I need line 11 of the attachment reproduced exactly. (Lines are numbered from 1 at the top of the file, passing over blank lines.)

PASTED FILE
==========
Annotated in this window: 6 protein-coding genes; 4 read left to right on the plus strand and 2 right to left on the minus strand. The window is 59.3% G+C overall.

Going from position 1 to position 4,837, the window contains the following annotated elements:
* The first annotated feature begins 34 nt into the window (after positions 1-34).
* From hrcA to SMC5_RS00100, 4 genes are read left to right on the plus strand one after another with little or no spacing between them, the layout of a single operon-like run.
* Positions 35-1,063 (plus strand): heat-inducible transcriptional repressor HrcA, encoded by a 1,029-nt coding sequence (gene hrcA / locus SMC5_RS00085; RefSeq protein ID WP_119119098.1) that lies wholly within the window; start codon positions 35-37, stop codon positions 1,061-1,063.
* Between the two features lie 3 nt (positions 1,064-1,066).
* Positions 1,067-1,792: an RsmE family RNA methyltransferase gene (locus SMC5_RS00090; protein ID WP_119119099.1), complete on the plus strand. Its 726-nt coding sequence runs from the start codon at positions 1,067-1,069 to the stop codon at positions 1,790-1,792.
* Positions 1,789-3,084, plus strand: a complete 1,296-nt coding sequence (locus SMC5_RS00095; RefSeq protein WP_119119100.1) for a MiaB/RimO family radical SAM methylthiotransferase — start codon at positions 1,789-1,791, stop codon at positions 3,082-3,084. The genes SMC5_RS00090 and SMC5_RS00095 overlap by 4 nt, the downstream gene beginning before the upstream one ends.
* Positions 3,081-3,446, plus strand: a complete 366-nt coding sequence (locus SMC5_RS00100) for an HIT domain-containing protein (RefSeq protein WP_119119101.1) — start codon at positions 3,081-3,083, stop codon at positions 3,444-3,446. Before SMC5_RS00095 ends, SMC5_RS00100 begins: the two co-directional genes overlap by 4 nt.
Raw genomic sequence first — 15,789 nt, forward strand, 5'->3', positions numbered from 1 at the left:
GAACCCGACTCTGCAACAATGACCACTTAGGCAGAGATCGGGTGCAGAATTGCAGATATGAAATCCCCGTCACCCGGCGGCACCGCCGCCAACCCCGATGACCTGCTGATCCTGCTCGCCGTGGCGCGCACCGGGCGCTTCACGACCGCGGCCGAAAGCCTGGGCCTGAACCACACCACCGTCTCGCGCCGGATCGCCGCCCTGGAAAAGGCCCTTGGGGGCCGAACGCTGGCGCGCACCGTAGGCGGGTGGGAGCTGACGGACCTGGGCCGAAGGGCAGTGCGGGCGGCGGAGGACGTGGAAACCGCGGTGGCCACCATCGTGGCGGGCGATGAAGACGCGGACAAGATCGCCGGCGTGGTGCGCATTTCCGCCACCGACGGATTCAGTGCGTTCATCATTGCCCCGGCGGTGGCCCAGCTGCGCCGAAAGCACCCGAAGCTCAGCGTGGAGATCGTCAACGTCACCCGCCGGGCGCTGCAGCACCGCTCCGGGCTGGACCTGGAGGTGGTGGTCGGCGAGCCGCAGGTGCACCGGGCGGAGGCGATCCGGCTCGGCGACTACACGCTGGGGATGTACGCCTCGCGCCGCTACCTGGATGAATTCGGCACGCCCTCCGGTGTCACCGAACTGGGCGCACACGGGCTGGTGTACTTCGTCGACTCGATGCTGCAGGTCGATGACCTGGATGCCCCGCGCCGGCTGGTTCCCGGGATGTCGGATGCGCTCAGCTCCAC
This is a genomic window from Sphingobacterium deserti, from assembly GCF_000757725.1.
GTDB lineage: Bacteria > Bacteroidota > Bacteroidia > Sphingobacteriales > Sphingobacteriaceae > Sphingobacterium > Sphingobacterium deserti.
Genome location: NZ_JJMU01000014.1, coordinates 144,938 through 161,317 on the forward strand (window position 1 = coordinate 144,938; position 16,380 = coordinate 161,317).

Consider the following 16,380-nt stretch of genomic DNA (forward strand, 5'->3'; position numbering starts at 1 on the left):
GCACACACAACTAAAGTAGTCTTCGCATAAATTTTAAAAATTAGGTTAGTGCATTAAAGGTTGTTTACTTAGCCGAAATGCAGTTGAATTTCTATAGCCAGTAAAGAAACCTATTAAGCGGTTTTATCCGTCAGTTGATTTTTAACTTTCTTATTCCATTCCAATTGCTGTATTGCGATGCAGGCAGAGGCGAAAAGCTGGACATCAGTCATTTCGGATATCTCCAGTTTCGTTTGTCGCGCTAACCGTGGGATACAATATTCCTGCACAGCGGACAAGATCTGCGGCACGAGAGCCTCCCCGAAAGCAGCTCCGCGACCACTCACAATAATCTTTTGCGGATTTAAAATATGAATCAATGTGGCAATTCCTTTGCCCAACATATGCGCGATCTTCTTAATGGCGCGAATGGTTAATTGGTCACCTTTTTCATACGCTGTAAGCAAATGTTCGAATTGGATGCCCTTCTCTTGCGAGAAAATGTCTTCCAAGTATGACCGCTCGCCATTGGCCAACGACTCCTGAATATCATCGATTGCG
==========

GAACCCGACTCTGCAACAATGACCACTTAGGCAGAGATCGGGTGCAGAATTGCAGATATGAAATCCCCGTCACCCGGCGGCACCGCCGCCAACCCCGATGACCTGCTGATCCTGCTCGCCGTGGCGCGCACCGGGCGCTTCACGACCGCGGCCGAAAGCCTGGGCCTGAACCACACCACCGTCTCGCGCCGGATCGCCGCCCTGGAAAAGGCCCTTGGGGGCCGAACGCTGGCGCGCACCGTAGGCGGGTGGGAGCTGACGGACCTGGGCCGAAGGGCAGTGCGGGCGGCGGAGGACGTGGAAACCGCGGTGGCCACCATCGTGGCGGGCGATGAAGACGCGGACAAGATCGCCGGCGTGGTGCGCATTTCCGCCACCGACGGATTCAGTGCGTTCATCATTGCCCCGGCGGTGGCCCAGCTGCGCCGAAAGCACCCGAAGCTCAGCGTGGAGATCGTCAACGTCACCCGCCGGGCGCTGCAGCACCGCTCCGGGCTGGACCTGGAGGTGGTGGTCGGCGAGCCGCAGGTGCACCGGGCGGAGGCGATCCGGCTCGGCGACTACACGCTGGGGATGTACGCCTCGCGCCGCTACCTGGATGAATTCGGCACGCCCTCCGGTGTCACCGAACTGGGCGCACACGGGCTGGTGTACTTCGTCGACTCGATGCTGCAGGTCGATGACCTGGATGCCCCGCGCCGGCTGGTTCCCGGGATGTCGGATGCGCTCAGCTCCAC